Wind turbine brakes – some material considerations
13 August 2018
For wind turbine generators to be efficient, the turbine blades need to face directly into the wind and maintain that position even when the wind direction changes. This task falls to the yaw brakes and reliable performance is determined by the materials used in manufacturing the brake pads.
Bjarne Vestergaard Havsteen, Senior Project Manager R&D, at Svendborg Brakes, looks at the features of modern brake materials and their benefits.
The design and construction of modern braking materials have to take into consideration many different factors, including the environmental and political implications that will affect the choice of materials. In addition, certain design features can provide significant benefits in performance and efficiency.
Operators of wind turbine generators (WTGs) require durability and reliability from their equipment and getting the most from the braking system can have a significant impact. From extended service life to reduced noise and optimised maintenance routines, making the right choice in terms of braking components can deliver several benefits for all those involved.
Manufacturers of parts that need to be changed during routine maintenance should try to make this operation as easy as possible. In the case of WTGs, the majority of the equipment is located at the top of a very long ladder so consideration for the maintenance personnel is always appreciated.
Take for example the current product range from Svendborg Brakes, which is part of the Altra Industrial Motion Corporation, where small design developments have made a significant improvement in performance. The yaw brake pads have cut-off corners, which make them easier to remove and install during routine maintenance.
The steel backing plate has been made thinner, allowing more friction material to be added and reducing the overall weight of the part. Depending on the size of the WTG, there can be between 4 and 14 yaw brake pads that may need changing, and minimising the weight of the replacement parts is appreciated during the ladder climb.
The backing plate itself has additional corrosion protection in the form of zinc nickel plating that again makes it easier to remove when the brake pad has reached the end of its service life. This is shown by the visual wear indicator that is built-in to the brake pad, enabling maintenance engineers to assess the best time to change the components.
In addition, the process of replacing the brake pads has also been made considerably easier with the introduction of a new lifting tool. Once installed, this time-saving device can be used to manoeuvre the original brake pad and lower it to the floor. The process is reversed to install the new brake, after which the tool can be repositioned to work on the next brake. The new service tool significantly reduces the time required to maintain yaw brakes which reduces the downtime of the turbine and minimises running costs.
It is also possible to install pads with electrical wear indication, similar to that used in the automotive industry, which can be used to alert maintenance personnel that the brake pads need to be replaced. This ensures the efficient use of maintenance time and means that planned maintenance visits are as productive as possible.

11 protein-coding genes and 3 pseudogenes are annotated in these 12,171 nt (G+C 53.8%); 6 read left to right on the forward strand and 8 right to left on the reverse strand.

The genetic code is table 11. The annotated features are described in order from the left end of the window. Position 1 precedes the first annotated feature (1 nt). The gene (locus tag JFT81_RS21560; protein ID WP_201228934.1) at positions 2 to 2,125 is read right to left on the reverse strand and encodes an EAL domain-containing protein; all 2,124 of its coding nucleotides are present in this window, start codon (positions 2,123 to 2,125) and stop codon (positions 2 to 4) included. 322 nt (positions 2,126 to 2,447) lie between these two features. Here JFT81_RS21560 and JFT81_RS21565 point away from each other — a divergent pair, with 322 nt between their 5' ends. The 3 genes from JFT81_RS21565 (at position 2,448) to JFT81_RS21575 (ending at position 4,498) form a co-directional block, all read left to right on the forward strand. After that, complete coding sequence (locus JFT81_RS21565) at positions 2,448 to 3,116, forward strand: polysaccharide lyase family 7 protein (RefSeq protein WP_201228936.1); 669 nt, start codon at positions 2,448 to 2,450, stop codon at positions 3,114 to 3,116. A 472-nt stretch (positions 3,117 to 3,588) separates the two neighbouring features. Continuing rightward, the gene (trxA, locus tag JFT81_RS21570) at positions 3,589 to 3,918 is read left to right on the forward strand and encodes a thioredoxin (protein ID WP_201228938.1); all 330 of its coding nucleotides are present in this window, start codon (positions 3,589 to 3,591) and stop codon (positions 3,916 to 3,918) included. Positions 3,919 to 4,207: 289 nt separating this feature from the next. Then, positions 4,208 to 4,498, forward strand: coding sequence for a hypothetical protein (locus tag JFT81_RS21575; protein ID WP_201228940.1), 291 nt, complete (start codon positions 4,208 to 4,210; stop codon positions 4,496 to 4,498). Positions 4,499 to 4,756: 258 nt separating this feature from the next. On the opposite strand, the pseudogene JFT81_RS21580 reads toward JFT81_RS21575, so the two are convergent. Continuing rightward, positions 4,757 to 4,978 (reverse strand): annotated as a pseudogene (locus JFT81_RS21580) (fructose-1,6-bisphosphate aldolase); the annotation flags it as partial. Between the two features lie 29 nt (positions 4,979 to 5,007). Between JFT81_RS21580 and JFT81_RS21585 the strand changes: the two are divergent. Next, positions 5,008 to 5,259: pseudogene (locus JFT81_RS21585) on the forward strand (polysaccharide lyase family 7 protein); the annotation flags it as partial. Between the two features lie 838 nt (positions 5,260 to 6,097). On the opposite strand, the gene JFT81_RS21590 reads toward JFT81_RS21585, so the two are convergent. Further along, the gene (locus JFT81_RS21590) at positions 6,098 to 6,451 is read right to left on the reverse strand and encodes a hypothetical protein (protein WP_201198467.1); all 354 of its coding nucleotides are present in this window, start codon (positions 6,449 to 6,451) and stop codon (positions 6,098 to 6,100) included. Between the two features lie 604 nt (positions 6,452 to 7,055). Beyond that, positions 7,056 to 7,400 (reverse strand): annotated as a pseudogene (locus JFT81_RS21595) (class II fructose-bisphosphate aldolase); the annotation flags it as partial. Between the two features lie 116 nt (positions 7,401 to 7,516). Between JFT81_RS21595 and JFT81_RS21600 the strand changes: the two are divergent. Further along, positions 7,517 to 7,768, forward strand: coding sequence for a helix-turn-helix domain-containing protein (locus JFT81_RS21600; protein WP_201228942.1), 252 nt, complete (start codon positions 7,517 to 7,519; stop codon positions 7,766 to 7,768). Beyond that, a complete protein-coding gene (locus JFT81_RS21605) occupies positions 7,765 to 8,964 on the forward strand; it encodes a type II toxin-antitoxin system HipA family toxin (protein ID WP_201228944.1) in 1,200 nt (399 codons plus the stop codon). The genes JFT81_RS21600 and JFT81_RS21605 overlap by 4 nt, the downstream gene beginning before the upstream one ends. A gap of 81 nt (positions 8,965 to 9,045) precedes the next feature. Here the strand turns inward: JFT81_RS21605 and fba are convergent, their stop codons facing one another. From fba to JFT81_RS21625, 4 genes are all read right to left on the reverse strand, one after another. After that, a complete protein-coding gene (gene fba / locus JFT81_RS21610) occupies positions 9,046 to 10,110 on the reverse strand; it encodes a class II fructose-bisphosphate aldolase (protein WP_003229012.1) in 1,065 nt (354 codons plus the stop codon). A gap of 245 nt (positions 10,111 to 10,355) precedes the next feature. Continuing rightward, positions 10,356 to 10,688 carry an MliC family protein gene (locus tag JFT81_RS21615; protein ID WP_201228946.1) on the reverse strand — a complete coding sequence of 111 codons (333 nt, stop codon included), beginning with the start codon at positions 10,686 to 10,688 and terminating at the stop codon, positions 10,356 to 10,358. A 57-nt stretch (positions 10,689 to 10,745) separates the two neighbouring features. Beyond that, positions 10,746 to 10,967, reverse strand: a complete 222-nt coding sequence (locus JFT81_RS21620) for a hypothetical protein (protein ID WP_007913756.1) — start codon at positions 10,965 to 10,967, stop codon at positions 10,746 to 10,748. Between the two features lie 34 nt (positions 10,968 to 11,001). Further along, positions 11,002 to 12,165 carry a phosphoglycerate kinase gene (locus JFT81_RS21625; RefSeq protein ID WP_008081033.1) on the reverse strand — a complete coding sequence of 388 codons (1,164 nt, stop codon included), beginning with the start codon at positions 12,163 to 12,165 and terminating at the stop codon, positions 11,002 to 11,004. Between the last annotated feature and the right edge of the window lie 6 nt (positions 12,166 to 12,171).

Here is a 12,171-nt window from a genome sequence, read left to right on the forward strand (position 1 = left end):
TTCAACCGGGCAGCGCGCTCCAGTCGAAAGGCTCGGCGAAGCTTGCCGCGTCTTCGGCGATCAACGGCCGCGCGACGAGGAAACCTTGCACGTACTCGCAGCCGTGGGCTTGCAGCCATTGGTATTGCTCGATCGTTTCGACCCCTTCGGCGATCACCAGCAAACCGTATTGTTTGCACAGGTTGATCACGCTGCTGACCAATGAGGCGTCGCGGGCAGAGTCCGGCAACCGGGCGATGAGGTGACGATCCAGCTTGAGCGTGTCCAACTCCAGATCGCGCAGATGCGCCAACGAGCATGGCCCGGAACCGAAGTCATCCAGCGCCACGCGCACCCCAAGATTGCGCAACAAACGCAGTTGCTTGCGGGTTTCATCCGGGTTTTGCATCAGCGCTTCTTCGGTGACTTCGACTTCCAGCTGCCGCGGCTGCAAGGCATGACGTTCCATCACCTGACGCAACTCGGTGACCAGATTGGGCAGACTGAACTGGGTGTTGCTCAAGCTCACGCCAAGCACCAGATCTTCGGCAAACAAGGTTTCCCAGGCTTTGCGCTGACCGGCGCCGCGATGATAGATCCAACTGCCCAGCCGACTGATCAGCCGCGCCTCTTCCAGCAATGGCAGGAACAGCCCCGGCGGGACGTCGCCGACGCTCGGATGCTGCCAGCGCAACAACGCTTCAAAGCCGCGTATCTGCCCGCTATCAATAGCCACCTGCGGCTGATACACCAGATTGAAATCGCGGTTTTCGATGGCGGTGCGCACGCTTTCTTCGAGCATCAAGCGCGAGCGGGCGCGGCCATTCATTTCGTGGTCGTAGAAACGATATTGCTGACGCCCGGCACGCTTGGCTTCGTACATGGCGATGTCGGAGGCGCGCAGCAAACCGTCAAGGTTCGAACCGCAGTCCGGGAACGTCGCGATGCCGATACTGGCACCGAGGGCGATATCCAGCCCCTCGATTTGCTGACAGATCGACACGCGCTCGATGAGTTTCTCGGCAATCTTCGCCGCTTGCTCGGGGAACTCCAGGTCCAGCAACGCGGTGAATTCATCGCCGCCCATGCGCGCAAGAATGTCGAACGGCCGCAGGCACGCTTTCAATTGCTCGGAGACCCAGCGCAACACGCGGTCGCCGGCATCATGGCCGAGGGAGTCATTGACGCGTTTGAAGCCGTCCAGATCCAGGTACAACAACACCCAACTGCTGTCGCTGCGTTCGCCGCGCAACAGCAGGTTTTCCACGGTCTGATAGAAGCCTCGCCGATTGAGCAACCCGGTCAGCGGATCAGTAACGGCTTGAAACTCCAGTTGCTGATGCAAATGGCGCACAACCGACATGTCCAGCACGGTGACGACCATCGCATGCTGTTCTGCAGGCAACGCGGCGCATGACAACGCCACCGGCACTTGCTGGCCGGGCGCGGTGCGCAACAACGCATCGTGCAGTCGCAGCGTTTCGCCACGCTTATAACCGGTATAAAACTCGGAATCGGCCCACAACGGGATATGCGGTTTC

Svendborg Brakes has also developed a slot and chamfer in the brake material that keeps dust and debris away from the pad area, preventing glazing and reducing noise associated with the brakes. In conjunction with a groove in the disc material, brake noise can be almost eliminated in the majority of cases, irrespective of the original manufacturer of the WTG.
One of the issues with the rapidly developing wind turbine market is that some of the legislation regarding the construction and materials is lagging behind. In some cases, where processes and materials are common, manufacturers are adopting standards and directives from other industries such as automotive.
Friction materials that are used in Europe should comply with the registration, evaluation, authorisation and restriction of chemicals (REACH) legislation. In short, this means that they are free from asbestos and contain less than 0.1 percent of mercury, chromium 6+ and lead as well as less than 0.01 percent cadmium.
Working with the American market
For any company that uses minerals in the manufacture of its products, the Dodd-Frank Act, which primarily aimed at improving financial stability, also makes provisions for so-called ‘conflict minerals’. As such, raw materials such as tin, tungsten, tantalum and gold cannot be sourced from the Democratic Republic of Congo or adjoining countries without a due diligence review.
Manufacturers of brake materials should be able to trace each raw material through the complete supply chain, back to the original source. Each report should then be filed with the Securities and Exchange Commission (SEC), according to the Exchange Act.
Adopting procedures that comply with both European and American legislation will ultimately pay off in other markets as the world continues to exploit wind power. Markets in Asia and South America are growing rapidly and they will need to implement their own standards, which are often based on those already established in existing markets.
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